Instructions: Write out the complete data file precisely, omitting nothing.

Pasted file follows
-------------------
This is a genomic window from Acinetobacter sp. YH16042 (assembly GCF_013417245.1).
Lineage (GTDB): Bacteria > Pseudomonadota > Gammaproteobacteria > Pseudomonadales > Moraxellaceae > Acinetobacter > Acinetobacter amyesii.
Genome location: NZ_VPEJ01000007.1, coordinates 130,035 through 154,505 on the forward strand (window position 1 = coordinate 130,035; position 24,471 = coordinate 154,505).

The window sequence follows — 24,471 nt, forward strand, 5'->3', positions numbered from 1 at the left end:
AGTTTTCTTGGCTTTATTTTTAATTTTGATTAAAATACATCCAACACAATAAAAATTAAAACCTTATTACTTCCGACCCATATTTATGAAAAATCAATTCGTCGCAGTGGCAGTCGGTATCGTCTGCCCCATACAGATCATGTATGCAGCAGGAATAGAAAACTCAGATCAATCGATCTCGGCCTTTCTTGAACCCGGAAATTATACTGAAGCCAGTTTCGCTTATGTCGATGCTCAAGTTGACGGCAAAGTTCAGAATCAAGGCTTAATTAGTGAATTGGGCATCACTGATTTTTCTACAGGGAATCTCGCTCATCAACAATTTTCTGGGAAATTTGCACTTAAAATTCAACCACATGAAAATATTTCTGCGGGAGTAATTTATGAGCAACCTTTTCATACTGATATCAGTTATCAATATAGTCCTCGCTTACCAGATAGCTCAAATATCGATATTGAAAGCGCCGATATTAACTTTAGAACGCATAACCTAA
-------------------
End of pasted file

This is a genomic window from Acinetobacter sp. YH16042 (assembly GCF_013417245.1).
Lineage (GTDB): Bacteria > Pseudomonadota > Gammaproteobacteria > Pseudomonadales > Moraxellaceae > Acinetobacter > Acinetobacter amyesii.
Genome location: NZ_VPEJ01000007.1, coordinates 130,035 through 154,505 on the forward strand (window position 1 = coordinate 130,035; position 24,471 = coordinate 154,505).

The window sequence follows — 24,471 nt, forward strand, 5'->3', positions numbered from 1 at the left end:
AGTTTTCTTGGCTTTATTTTTAATTTTGATTAAAATACATCCAACACAATAAAAATTAAAACCTTATTACTTCCGACCCATATTTATGAAAAATCAATTCGTCGCAGTGGCAGTCGGTATCGTCTGCCCCATACAGATCATGTATGCAGCAGGAATAGAAAACTCAGATCAATCGATCTCGGCCTTTCTTGAACCCGGAAATTATACTGAAGCCAGTTTCGCTTATGTCGATGCTCAAGTTGACGGCAAAGTTCAGAATCAAGGCTTAATTAGTGAATTGGGCATCACTGATTTTTCTACAGGGAATCTCGCTCATCAACAATTTTCTGGGAAATTTGCACTTAAAATTCAACCACATGAAAATATTTCTGCGGGAGTAATTTATGAGCAACCTTTTCATACTGATATCAGTTATCAATATAGTCCTCGCTTACCAGATAGCTCAAATATCGATATTGAAAGCGCCGATATTAACTTTAGAACGCATAACCTAA